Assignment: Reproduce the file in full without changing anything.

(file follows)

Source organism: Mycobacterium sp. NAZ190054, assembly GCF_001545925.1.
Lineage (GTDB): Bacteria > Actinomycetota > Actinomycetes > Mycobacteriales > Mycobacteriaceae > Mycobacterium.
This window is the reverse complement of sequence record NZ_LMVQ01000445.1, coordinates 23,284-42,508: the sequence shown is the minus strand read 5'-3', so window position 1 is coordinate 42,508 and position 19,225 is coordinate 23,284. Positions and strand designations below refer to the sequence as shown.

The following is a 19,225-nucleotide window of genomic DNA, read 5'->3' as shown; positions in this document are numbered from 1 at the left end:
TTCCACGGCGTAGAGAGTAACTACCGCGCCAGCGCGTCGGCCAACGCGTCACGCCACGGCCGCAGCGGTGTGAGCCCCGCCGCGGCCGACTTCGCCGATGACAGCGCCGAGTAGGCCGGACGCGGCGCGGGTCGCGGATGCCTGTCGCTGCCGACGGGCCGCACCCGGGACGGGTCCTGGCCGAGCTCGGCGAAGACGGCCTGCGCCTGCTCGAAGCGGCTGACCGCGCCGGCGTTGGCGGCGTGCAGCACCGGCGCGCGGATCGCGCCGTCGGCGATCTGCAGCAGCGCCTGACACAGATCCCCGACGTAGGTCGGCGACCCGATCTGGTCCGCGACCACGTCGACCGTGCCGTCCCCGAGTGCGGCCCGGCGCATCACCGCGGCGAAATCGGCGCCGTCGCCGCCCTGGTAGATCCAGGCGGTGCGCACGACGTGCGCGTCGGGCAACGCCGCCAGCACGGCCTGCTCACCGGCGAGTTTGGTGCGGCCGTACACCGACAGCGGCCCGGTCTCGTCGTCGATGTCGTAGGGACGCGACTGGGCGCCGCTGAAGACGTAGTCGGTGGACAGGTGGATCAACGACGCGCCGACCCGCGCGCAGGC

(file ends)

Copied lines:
Source organism: Mycobacterium sp. NAZ190054, assembly GCF_001545925.1.
Lineage (GTDB): Bacteria > Actinomycetota > Actinomycetes > Mycobacteriales > Mycobacteriaceae > Mycobacterium.
This window is the reverse complement of sequence record NZ_LMVQ01000445.1, coordinates 23,284-42,508: the sequence shown is the minus strand read 5'-3', so window position 1 is coordinate 42,508 and position 19,225 is coordinate 23,284. Positions and strand designations below refer to the sequence as shown.

The following is a 19,225-nucleotide window of genomic DNA, read 5'->3' as shown; positions in this document are numbered from 1 at the left end:
TTCCACGGCGTAGAGAGTAACTACCGCGCCAGCGCGTCGGCCAACGCGTCACGCCACGGCCGCAGCGGTGTGAGCCCCGCCGCGGCCGACTTCGCCGATGACAGCGCCGAGTAGGCCGGACGCGGCGCGGGTCGCGGATGCCTGTCGCTGCCGACGGGCCGCACCCGGGACGGGTCCTGGCCGAGCTCGGCGAAGACGGCCTGCGCCTGCTCGAAGCGGCTGACCGCGCCGGCGTTGGCGGCGTGCAGCACCGGCGCGCGGATCGCGCCGTCGGCGATCTGCAGCAGCGCCTGACACAGATCCCCGACGTAGGTCGGCGACCCGATCTGGTCCGCGACCACGTCGACCGTGCCGTCCCCGAGTGCGGCCCGGCGCATCACCGCGGCGAAATCGGCGCCGTCGCCGCCCTGGTAGATCCAGGCGGTGCGCACGACGTGCGCGTCGGGCAACGCCGCCAGCACGGCCTGCTCACCGGCGAGTTTGGTGCGGCCGTACACCGACAGCGGCCCGGTCTCGTCGTCGATGTCGTAGGGACGCGACTGGGCGCCGCTGAAGACGTAGTCGGTGGACAGGTGGATCAACGACGCGCCGACCCGCGCGCAGGC